A number of survey based studies, e.g. Understanding Society, English Longitudinal Study of Ageing, now collect biological samples from the blood, hair, saliva, teeth, nails and urine of their respondents. However, not all survey respondents are willing or able to provide such samples. For example, in wave 2 of the English Longitudinal Study of Ageing, of 8,780 eligible participants only 7,666 (87%) took part in the nurse visit, and a valid blood biomarker was obtained for only 5,899 participants (67%). In wave 2 of Understanding Society, of 35,937 eligible participants only 13,107 (36.5 %) provided a valid blood biomarker, but this low percentage is also caused by sub-sampling participants for the nurse visit.
Given the high proportion of missing biomarker data, it becomes particularly important to investigate the reasons for missing biomarker data (missingness mechanisms) and to account for the missing data in statistical analysis, for example through inverse propensity weighting, multiple imputation and selection models.
One of the strengths of survey data is the detailed information on those participants who take part in either the interview or questionnaire based components. Usefully, it is now standard for assessors (usually nurses) to record reasons for missing biological samples. These data on reasons inform analyses of biosocial data as we illustrate here. We use data from wave 6 of the English Longitudinal Study of Ageing (ELSA). At wave 6, hair samples were collected for the first time. From these hair samples, hair analytes such as cortisol were processed. Hair cortisol is an integrated measure of Hypothalamic- Pituitary-Axis (HPA) axis activity, with higher levels indicating higher physiological stress responses. Around 2 cm of hair was collected, which is indicative of stress levels over the last 2-3 months. There are considerable amounts of missing hair cortisol data. Of 7,419 ELSA participants in the nurse data collection, there were only 2,558 participants with hair cortisol data. This is partly because some people were ineligible for the data collection (having less than 2 cm of hair). Others refused to give hair samples, mainly for reasons related to appearance. And funding constraints meant that only a subset of the hair samples could be processed to produce hair cortisol data.
As baldness predominantly affects men, we may expect gender to be associated with having hair cortisol data. Furthermore, given the association of ageing with hair loss, we may expect younger participants to be more likely to have hair cortisol data. Also, given the importance of appearance to some participants, it is likely that having a negative self-image is linked to missing hair cortisol data. As the ELSA survey asks detailed questions related to depressive symptoms (the CESD questionnaire), we can examine to what extent these survey questions predict having hair cortisol data. As stress and depression are interlinked, depressive symptoms may predict both missing hair cortisol data as well as higher levels of hair cortisol.
We explored these predictors of having hair cortisol data in the ELSA dataset. Overall, there was an pattern of men being less likely to have hair cortisol data compared to women, except in the youngest age group (50-59) where both men and women had low probabilities (around 0.2) of having hair cortisol data. We also saw that depressed participants (who scored 4 or more on the CESD questionnaire) had a 7% lower probability of having hair cortisol data compared to non-depressed participants.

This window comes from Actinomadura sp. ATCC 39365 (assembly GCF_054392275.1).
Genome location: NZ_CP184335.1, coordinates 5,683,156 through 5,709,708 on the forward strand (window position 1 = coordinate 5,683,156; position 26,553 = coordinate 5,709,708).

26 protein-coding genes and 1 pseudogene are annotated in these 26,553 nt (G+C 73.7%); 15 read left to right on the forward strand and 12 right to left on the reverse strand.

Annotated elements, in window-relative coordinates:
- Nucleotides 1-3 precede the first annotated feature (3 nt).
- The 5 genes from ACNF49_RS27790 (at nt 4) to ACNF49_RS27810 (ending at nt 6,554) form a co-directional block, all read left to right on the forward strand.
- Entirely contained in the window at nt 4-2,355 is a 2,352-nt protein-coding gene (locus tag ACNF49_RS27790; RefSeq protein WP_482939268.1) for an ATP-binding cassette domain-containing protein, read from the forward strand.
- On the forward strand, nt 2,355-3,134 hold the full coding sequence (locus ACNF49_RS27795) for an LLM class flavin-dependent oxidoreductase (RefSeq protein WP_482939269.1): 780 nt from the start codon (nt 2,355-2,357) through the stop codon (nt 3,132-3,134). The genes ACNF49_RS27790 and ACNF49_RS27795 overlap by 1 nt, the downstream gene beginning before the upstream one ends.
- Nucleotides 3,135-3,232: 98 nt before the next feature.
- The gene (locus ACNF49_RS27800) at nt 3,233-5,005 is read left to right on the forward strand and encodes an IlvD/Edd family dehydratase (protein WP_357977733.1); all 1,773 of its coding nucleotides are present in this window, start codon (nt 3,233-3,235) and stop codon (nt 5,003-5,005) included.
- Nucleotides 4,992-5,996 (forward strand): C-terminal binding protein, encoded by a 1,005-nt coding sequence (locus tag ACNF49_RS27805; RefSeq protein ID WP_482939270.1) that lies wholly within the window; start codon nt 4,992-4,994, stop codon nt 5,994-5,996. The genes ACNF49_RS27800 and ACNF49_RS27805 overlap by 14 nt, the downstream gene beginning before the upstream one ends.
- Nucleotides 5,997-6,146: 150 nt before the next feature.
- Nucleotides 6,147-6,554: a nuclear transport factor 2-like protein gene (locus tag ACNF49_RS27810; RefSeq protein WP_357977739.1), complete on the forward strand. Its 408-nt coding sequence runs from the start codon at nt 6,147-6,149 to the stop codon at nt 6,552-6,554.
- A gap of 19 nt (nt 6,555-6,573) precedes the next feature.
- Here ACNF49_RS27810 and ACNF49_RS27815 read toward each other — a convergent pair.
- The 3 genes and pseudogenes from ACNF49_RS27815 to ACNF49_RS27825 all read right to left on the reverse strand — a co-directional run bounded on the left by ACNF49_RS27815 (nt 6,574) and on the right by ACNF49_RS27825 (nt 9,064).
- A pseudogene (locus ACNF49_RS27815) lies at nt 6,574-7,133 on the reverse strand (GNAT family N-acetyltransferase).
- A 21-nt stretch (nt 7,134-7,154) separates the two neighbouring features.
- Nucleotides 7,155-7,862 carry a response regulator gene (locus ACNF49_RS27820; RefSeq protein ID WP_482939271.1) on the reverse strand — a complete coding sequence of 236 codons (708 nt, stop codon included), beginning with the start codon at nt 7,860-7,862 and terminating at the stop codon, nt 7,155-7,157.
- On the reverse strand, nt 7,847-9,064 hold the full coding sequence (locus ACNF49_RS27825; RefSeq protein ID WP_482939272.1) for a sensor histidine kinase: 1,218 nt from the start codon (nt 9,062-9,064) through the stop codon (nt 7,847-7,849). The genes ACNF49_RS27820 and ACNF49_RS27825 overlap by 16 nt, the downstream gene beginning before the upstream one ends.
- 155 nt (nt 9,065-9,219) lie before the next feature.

We used these three variables (depressive symptoms and the interaction between age and gender) in a logistic regression model to predict missingness and derived weights for missing hair cortisol data based on inverse probability weights from this response model. We then applied these weights to the regression model predicting (log) cortisol with depression as the explanatory variable and compared these estimates to the complete case analyses where no weights are used, but accounting for the design of the survey in both cases with respect to clustering and stratification. We see that although both the complete case and weighted analyses show similar patterns, the association of depression with (log) cortisol is stronger in the weighted analyses. When the log cortisol estimates are exponentiated, there is a difference of 2.38 pg/mg in cortisol estimates from the complete case vs weighted analyses. This suggests that the association between depression and cortisol is under-estimated in the complete case analysis, possibly because there are fewer depressed people who are willing to give a hair sample.
There are many caveats to this analysis. The model of missingness would normally include many more predictors and it also does not take into account the other complexities of missing ELSA data at wave 6 such as survey weights for the nurse visit. But the main point is the richness of the survey data which allows us to discover factors that are both correlated with the missingness mechanism as well as our outcome of interest. Our inference based on complete case analyses may be biased if we don’t take account of such factors. Researchers using biosocial datasets should investigate the reasons behind missing biological data using the rich survey data to discover the missingness mechanisms and incorporate such information in their methods to deal with missing data.
Submitted by Tarani Chandola, Natalie Shlomo, Alex Cernat, NCRM, University of Manchester on Monday, 5th June 2017